Tuesday, March 29, 2011

What Goes with Charcuterie? Pickles!

I left you in February with a little taste of the two-part hands-on charcuterie class I attended at Cups. We had learned the ins and outs of making chorizo and pancetta from Quality Social's Jared Van Camp and Sam Burman. Then they took our pork concoctions back to the restaurant to cure for a month. We reconvened about a month later to retrieve our work and learn how to make one of the best accompaniments to the salty unctuousness of a perfect salumi. Pickles. Specifically Bread & Butter Pickles and Natural Pickles.

Now, I grew up with a grandmother who made jars upon jars of kosher dills but she never actually showed me how to do it. I would simply arrive at her apartment to find several huge bottles sitting out in the sun. We'd take them home to finish fermenting and then would dig into the most perfectly garlicky dill sour cukes you could imagine. It's past due time to retrieve that recipe and recreate that experience.

When our group gathered again, there was a big box of produce sitting on the counter and a huge stock pot on the stove. Burman was quietly slicing samples of Quality Social's charcuterie--soppressata, finochiona, Tuscana, pepperoni, and fresh mortadella--for us to snack on.


In front of the charcuterie were three small white bowls filled with pickled cauliflower and green garlic and bread and butter pickles. We each filled a plate and sat down together as Van Camp gave us a brief background on pickling and what we'd be doing.


We started with, what else, chopping vegetables. Those four onions above needed to be sliced to add to the brine for the Bread & Butter pickles. While the brine was brought to a boil, we focused on the the Natural Pickles. Van Camp had picked up gorgeous Romanesco cauliflower, carrots, and garlic from Suzie's Farm. Unlike the stripped heads you see at the markets, these cauliflowers still were surrounded by the leaves, which we discovered were delicious--perfect for a quick saute or for making soup. (So, the next time you see these at the Suzie's Farm stall, ask the person working there if they would sell them with the leaves.) Several of us took big bunches of them home.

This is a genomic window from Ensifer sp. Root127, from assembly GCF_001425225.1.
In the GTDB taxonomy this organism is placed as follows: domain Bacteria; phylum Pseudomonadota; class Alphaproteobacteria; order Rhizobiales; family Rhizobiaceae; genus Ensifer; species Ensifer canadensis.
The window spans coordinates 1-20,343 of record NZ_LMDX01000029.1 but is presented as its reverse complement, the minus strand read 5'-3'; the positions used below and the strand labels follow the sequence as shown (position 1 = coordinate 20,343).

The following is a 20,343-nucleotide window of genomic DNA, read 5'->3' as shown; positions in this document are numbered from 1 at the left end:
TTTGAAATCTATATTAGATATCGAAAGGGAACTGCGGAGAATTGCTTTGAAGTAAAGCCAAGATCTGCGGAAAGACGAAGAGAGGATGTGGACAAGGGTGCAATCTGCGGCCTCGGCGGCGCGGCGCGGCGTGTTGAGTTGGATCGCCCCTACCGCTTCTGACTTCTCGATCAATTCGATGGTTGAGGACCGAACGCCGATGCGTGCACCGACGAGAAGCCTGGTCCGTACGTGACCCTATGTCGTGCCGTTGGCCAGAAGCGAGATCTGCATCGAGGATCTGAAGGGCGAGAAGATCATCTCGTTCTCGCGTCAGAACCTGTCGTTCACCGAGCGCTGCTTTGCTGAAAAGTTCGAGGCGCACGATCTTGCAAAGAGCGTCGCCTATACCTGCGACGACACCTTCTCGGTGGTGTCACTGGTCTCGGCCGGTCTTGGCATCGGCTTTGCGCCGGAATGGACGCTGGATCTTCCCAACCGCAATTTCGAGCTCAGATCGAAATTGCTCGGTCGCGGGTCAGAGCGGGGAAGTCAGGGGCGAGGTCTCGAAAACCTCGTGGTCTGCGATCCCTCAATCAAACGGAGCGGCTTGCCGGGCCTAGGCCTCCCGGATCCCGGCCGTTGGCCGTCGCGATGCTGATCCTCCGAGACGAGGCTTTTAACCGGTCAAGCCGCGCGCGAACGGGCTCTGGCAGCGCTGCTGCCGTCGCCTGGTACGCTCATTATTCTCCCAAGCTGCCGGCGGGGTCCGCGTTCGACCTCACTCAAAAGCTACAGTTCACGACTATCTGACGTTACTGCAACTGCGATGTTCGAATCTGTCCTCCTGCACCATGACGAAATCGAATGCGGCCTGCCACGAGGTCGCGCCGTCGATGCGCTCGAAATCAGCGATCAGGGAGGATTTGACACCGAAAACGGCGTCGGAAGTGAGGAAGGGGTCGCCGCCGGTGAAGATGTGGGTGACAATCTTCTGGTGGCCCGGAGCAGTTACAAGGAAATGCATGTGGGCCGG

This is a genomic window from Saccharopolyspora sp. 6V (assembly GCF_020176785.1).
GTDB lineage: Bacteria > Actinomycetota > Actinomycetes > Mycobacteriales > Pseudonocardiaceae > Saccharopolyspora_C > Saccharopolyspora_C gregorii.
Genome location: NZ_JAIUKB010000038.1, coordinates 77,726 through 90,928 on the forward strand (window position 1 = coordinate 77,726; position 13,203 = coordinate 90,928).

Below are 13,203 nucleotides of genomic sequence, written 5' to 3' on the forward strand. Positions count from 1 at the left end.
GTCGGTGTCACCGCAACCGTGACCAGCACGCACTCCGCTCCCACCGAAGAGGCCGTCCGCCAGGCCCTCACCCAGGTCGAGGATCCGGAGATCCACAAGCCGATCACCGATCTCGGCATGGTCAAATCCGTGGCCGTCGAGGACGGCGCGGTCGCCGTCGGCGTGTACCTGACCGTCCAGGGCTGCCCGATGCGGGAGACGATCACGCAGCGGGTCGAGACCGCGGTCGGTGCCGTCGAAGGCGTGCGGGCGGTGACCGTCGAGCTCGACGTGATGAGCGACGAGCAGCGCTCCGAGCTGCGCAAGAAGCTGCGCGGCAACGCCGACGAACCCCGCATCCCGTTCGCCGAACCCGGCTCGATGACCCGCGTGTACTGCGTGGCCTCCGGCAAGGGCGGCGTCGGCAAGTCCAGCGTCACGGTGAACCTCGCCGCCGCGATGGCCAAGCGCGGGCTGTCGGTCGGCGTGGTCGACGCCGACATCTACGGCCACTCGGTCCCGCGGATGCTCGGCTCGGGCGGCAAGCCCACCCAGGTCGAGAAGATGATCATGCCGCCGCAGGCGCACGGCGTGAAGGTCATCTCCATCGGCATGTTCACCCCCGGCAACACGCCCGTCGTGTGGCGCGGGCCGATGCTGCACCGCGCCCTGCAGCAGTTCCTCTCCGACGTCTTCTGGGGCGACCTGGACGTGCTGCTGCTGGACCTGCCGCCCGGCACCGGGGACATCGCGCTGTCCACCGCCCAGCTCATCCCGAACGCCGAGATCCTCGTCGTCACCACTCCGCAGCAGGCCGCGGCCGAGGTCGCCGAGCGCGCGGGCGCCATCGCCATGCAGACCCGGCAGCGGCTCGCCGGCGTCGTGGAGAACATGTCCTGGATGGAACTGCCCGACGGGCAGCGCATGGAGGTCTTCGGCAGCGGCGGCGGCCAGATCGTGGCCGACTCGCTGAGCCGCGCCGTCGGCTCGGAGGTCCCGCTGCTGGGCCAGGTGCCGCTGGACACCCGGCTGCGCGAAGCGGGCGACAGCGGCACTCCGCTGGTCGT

We chopped the veggies and following Van Camp's lead, began stuffing them into jars interspersed with the pickling spice.


Then we poured the simmered distilled water and kosher salt over the mixture and tightened the lid.

 
These will sit in a dark, cool spot for about two weeks to cure. Once opened, they go into the refrigerator.


Then, it was on to the Bread and Butter pickles. The chefs had already sliced and soaked the cukes overnight in a salt solution. The brine was boiled and cooled. So all that was left was for us to fill jars with the cucumber slices, pour the cooled brine over them and twist on the lids.


By the end of class we had several jars of pickles and, in lieu of diplomas, what we had been waiting for most: our hand-crafted charcuterie, all wrapped up.


Quality Social's Natural Pickle
from Jared Van Camp and Sam Burman

1.75 ounces kosher salt
1 teaspoon pickling spice
4.25 cups distilled water
8 ounces trimmed and peeled vegetables

1. Combine the salt, pickling spice and water in a saucepan and bring to a simmer. Stir to dissolve the salt. Remove brine from the heat and allow to cool to room temperature.
2. Place the vegetables in a clean jar that will hold them comfortably. Pour enough brine over them to keep submerged. Weight the vegetables down if necessary with some plastic wrap and a little more brine.
3. Place the jar in a cool spot for ferment for at least seven but preferably 14 days (60 to 75 degrees).
4. After seven days the vegetables should have a nice sour salty taste (not sour like vinegar).
5. To store your vegetables, strain the brine from the jar, place the vegetables in a new jar, bring brine to boil on the stove top, cool to room temperature, and pour back over your vegetables.



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